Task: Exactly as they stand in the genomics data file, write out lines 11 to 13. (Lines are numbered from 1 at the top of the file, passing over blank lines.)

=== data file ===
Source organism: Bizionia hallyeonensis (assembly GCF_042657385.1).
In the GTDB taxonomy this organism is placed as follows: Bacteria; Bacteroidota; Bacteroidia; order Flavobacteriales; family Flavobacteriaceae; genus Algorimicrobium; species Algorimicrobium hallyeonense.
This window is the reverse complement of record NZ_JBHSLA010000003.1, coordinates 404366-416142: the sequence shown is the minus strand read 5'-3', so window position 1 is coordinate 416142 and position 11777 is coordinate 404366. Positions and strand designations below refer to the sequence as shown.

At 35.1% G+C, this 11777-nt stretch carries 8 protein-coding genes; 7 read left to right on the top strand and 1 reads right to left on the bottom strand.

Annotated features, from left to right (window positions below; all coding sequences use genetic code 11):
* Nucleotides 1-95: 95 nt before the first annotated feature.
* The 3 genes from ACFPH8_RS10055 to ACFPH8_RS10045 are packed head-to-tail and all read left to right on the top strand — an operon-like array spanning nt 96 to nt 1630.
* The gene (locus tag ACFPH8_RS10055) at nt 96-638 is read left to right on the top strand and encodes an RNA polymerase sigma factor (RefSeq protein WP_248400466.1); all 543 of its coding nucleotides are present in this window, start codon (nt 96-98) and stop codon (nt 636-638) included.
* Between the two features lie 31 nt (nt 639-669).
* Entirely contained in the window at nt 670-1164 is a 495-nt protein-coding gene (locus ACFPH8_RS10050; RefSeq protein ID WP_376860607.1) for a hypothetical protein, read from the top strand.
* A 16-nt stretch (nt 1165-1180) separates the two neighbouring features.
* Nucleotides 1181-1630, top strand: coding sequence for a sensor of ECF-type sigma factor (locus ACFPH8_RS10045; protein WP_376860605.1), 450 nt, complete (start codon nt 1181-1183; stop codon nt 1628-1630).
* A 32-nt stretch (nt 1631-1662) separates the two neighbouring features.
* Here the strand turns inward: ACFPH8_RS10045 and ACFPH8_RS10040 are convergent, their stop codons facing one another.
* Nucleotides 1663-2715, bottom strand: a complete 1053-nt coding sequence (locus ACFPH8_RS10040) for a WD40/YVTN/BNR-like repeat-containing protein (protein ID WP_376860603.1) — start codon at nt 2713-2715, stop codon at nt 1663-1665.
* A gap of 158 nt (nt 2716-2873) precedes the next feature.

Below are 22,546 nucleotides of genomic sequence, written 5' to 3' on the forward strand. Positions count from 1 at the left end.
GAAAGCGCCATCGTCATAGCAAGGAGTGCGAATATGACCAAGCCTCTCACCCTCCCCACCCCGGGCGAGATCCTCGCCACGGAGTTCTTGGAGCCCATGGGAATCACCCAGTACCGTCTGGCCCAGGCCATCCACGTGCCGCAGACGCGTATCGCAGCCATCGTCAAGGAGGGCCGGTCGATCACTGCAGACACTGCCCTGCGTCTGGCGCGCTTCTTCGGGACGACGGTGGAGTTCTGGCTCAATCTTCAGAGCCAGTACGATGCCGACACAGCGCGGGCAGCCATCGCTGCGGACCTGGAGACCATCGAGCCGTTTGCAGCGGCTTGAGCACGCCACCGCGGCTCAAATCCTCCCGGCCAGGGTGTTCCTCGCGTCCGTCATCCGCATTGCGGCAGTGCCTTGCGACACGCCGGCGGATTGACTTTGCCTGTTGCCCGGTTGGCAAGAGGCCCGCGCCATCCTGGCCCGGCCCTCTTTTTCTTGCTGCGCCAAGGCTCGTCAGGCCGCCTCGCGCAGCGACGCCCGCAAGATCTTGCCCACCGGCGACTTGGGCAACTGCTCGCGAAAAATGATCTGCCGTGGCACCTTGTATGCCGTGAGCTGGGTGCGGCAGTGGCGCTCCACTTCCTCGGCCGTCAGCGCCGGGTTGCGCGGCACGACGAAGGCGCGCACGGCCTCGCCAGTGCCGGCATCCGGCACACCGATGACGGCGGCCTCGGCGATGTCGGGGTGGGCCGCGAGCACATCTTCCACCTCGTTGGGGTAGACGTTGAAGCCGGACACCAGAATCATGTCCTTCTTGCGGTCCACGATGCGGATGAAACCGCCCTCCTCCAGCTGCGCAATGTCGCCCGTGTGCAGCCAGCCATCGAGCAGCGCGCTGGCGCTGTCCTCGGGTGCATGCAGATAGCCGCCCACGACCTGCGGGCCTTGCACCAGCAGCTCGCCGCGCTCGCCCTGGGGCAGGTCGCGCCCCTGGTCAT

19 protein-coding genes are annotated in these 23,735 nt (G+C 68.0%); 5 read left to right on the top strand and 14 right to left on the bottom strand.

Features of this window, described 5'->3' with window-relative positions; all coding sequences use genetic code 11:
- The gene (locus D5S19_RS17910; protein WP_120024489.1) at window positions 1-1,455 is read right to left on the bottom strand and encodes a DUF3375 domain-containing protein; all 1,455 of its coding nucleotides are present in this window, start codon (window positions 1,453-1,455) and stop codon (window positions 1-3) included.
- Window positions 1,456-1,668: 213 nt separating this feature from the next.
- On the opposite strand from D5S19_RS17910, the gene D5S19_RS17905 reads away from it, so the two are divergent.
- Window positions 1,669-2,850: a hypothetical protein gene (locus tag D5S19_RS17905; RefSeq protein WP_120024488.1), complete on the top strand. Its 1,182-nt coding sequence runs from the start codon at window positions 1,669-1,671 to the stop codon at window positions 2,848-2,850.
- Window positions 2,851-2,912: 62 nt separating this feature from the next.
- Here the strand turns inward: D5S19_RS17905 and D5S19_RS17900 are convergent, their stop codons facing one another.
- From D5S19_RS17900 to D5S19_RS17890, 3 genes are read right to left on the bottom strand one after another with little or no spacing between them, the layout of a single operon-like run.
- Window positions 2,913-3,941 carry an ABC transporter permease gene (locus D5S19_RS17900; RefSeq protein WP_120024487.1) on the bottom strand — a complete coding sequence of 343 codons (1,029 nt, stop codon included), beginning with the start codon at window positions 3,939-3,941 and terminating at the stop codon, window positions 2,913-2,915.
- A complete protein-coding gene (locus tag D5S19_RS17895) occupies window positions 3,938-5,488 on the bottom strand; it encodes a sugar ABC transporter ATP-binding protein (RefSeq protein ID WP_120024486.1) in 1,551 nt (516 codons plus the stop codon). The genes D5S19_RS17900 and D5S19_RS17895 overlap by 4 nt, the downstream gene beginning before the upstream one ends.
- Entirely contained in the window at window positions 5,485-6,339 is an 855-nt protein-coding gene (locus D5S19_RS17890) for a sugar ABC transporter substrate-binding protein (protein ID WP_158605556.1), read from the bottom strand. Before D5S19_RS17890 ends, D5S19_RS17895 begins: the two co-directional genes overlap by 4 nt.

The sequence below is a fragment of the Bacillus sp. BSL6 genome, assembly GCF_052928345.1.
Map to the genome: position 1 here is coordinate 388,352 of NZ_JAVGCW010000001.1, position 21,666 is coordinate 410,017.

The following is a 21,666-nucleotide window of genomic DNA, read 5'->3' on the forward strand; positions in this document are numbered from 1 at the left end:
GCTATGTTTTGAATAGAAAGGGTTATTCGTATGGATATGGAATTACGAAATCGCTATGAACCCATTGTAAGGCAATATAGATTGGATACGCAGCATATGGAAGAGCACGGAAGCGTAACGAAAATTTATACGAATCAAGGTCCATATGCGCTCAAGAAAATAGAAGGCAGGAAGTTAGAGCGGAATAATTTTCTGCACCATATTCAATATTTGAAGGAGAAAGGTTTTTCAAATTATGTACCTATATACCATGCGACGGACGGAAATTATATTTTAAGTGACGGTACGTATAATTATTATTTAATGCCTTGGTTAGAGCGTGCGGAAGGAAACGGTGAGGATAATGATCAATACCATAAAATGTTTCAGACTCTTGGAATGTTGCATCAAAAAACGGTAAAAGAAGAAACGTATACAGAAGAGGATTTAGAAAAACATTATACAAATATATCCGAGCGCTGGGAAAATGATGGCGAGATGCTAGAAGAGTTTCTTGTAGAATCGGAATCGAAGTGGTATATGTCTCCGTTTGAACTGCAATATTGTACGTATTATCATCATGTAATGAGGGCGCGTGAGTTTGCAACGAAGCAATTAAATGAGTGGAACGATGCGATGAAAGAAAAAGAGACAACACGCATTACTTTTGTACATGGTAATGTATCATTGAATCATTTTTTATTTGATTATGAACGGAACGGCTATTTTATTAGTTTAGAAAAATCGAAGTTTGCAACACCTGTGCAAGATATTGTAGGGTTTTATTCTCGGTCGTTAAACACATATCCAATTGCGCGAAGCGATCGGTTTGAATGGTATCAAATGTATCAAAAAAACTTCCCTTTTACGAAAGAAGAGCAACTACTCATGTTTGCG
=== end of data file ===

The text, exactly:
* A 16-nt stretch (nt 1165-1180) separates the two neighbouring features.
* Nucleotides 1181-1630, top strand: coding sequence for a sensor of ECF-type sigma factor (locus ACFPH8_RS10045; protein WP_376860605.1), 450 nt, complete (start codon nt 1181-1183; stop codon nt 1628-1630).
* A 32-nt stretch (nt 1631-1662) separates the two neighbouring features.